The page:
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21st Amendment chain blocked from federal cold-beer suit

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A magistrate judge has blocked a retail liquor store chain’s bid to join a federal lawsuit filed by convenience stores challenging an Indiana law that forbids them from selling cold beer.

Magistrate Judge Debra McVicker Lynch of the U.S. Court for the Southern District of Indiana on Wednesday issued a 13-page order denying Indianapolis-based 21st Amendment Inc.’s motion to intervene. The suit claims Indiana’s prohibition on groceries and convenience stores selling cold beer violates the equal protection clause of the U.S Constitution and Article 1, Section 1 of the Indiana Constitution.

The 21st Amendment chain of 19 stores sought to intervene on the basis that the statute permitting cold beer sales in package stores is a benefit given in exchange for the limits imposed on them. State laws forbid liquor stores from selling many grocery items or cold bottled water, for example.

Lynch ruled that 21st Amendment was not entitled to intervene in the case because it failed to satisfy the final element of a four-pronged test under Federal Rule of Civil Procedure 24(a)(2): that no existing party represented 21st Amendment’s interest.

Lynch wrote that 21st Amendment “has no right to intervene because Indiana’s Attorney General is actively defending the constitutionality of the laws challenged by the plaintiffs.” Attorney General Greg Zoeller has said his office will defend the statutes and that any changes in the state’s liquor laws should be up to the Legislature.

Allowing 21st Amendment’s intervention in the case would unnecessarily complicate the litigation and delay its resolution, she wrote. She said 21st Amendment may later seek to file an amicus brief.

The case is Indiana Petroleum Marketers and Convenience Store Association, et al. v. Huskey, et al., 1:13-CV-0784.

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  1. Major social engineering imposed by judicial order well in advance of democratic change, has been the story of the whole post ww2 period. Contraception, desegregation, abortion, gay marriage: all rammed down the throats of Americans who didn't vote to change existing laws on any such thing, by the unelected lifetime tenure Supreme court heirarchs. Maybe people came to accept those things once imposed upon them, but, that's accommodation not acceptance; and surely not democracy. So let's quit lying to the kids telling them this is a democracy. Some sort of oligarchy, but no democracy that's for sure, and it never was. A bourgeois republic from day one.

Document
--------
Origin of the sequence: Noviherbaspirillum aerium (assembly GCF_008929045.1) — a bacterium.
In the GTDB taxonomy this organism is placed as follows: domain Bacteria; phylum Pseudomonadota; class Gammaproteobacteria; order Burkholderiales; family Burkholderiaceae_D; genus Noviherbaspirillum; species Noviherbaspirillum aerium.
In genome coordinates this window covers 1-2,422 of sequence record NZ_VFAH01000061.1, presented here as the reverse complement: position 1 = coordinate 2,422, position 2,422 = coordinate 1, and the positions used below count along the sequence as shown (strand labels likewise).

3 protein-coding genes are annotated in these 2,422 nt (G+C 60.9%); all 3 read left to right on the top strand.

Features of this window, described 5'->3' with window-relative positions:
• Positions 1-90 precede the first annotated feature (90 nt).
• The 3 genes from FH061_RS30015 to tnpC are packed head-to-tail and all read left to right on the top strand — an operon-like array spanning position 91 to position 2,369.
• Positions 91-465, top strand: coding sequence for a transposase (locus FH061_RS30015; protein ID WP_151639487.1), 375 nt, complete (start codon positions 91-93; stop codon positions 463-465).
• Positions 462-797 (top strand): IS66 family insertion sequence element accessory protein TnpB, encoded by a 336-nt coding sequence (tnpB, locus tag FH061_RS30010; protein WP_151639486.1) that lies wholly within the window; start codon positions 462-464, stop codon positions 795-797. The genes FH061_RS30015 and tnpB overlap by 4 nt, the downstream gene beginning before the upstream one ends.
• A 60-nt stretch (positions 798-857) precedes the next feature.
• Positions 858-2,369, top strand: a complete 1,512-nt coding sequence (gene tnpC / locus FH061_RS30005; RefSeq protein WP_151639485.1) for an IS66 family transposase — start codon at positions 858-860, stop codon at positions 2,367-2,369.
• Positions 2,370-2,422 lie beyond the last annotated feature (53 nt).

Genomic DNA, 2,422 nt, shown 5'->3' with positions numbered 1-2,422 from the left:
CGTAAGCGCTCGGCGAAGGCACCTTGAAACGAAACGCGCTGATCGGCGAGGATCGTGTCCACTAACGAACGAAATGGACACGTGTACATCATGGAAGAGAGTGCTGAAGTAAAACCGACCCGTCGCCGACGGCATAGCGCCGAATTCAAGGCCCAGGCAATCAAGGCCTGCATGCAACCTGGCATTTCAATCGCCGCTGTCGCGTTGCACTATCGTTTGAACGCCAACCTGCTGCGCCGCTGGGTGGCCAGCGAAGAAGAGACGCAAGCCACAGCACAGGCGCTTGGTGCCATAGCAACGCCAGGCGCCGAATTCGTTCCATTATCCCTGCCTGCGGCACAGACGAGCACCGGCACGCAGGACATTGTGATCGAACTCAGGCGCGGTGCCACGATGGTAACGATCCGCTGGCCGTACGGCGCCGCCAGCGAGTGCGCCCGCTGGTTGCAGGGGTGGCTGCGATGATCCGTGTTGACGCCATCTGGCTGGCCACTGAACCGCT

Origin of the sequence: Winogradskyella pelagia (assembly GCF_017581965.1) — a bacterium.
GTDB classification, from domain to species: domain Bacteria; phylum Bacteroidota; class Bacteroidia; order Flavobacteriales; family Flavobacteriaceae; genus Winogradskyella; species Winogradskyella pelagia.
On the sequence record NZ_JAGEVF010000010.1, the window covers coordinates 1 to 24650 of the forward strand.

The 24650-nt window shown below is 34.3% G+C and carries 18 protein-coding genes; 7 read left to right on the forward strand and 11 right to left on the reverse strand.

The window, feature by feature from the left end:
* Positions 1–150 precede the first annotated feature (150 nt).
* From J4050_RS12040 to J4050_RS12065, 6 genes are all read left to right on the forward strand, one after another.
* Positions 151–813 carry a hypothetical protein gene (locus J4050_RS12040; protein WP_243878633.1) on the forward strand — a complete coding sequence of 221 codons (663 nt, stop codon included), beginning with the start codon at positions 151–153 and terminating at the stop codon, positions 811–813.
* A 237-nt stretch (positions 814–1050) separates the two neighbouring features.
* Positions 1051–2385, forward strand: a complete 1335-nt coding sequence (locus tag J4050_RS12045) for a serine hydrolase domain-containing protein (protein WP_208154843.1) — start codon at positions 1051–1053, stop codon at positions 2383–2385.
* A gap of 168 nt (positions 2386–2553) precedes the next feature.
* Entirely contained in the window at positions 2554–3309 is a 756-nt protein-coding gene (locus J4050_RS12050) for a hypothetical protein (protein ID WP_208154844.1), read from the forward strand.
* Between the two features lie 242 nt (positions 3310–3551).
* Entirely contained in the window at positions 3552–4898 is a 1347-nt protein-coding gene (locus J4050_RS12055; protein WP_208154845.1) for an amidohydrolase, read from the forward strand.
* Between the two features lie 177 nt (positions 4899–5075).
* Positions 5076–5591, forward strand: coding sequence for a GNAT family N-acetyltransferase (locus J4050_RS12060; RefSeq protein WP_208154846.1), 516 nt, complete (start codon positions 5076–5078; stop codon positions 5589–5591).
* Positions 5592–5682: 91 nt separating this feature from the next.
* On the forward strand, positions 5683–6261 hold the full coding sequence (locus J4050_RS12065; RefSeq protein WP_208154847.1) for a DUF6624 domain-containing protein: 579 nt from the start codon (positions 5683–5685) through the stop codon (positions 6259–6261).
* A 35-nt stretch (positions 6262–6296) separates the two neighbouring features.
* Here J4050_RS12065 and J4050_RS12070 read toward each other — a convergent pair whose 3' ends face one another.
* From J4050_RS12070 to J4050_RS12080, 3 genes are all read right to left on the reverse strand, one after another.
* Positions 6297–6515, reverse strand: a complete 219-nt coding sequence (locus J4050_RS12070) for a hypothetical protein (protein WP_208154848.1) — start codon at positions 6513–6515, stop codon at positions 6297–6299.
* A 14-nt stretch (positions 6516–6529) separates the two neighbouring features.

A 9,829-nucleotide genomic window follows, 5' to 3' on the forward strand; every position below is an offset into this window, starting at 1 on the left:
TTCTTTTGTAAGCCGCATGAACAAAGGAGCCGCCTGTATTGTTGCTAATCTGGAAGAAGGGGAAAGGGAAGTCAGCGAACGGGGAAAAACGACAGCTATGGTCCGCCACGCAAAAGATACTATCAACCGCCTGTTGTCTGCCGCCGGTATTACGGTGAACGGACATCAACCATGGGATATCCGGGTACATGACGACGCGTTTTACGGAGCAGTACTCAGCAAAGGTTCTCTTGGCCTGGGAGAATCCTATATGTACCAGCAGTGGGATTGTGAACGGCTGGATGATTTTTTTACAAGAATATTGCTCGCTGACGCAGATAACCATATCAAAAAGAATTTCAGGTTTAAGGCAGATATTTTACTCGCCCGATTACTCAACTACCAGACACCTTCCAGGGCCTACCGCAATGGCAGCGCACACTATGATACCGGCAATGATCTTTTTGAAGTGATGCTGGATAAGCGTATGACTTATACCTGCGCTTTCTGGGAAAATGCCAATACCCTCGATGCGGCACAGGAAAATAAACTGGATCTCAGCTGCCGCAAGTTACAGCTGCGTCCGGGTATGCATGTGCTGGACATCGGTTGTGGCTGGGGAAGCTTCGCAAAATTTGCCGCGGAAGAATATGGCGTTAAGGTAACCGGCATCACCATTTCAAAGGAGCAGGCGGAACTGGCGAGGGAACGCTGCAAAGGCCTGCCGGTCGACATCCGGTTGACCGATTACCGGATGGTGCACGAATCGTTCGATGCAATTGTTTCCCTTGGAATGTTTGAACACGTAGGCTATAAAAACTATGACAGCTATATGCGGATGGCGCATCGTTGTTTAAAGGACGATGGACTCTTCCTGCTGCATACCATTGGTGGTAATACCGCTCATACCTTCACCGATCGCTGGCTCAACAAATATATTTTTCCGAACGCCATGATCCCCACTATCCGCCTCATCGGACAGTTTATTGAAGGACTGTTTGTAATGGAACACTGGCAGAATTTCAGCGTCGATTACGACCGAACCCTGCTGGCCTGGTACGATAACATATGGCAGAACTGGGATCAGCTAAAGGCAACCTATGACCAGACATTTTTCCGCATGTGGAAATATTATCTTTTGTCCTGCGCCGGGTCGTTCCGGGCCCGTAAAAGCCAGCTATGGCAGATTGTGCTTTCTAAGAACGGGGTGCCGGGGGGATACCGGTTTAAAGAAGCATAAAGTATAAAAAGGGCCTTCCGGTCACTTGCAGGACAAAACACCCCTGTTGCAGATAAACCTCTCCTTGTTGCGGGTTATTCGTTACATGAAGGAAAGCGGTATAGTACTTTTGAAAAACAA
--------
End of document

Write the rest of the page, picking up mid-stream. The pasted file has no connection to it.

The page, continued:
2. JD Massur, yes, brings to mind a similar stand at a Texas Mission in 1836. Or Vladivostok in 1918. As you seemingly gloat, to the victors go the spoils ... let the looting begin, right?

  3. I always wondered why high fence deer hunting was frowned upon? I guess you need to keep the population steady. If you don't, no one can enjoy hunting! Thanks for the post! Fence

  4. Whether you support "gay marriage" or not is not the issue. The issue is whether the SCOTUS can extract from an unmentionable somewhere the notion that the Constitution forbids government "interference" in the "right" to marry. Just imagine time-traveling to Philadelphia in 1787. Ask James Madison if the document he and his fellows just wrote allowed him- or forbade government to "interfere" with- his "right" to marry George Washington? He would have immediately- and justly- summoned the Sergeant-at-Arms to throw your sorry self out into the street. Far from being a day of liberation, this is a day of capitulation by the Rule of Law to the Rule of What's Happening Now.

  5. With today's ruling, AG Zoeller's arguments in the cases of Obamacare and Same-sex Marriage can be relegated to the ash heap of history. 0-fer

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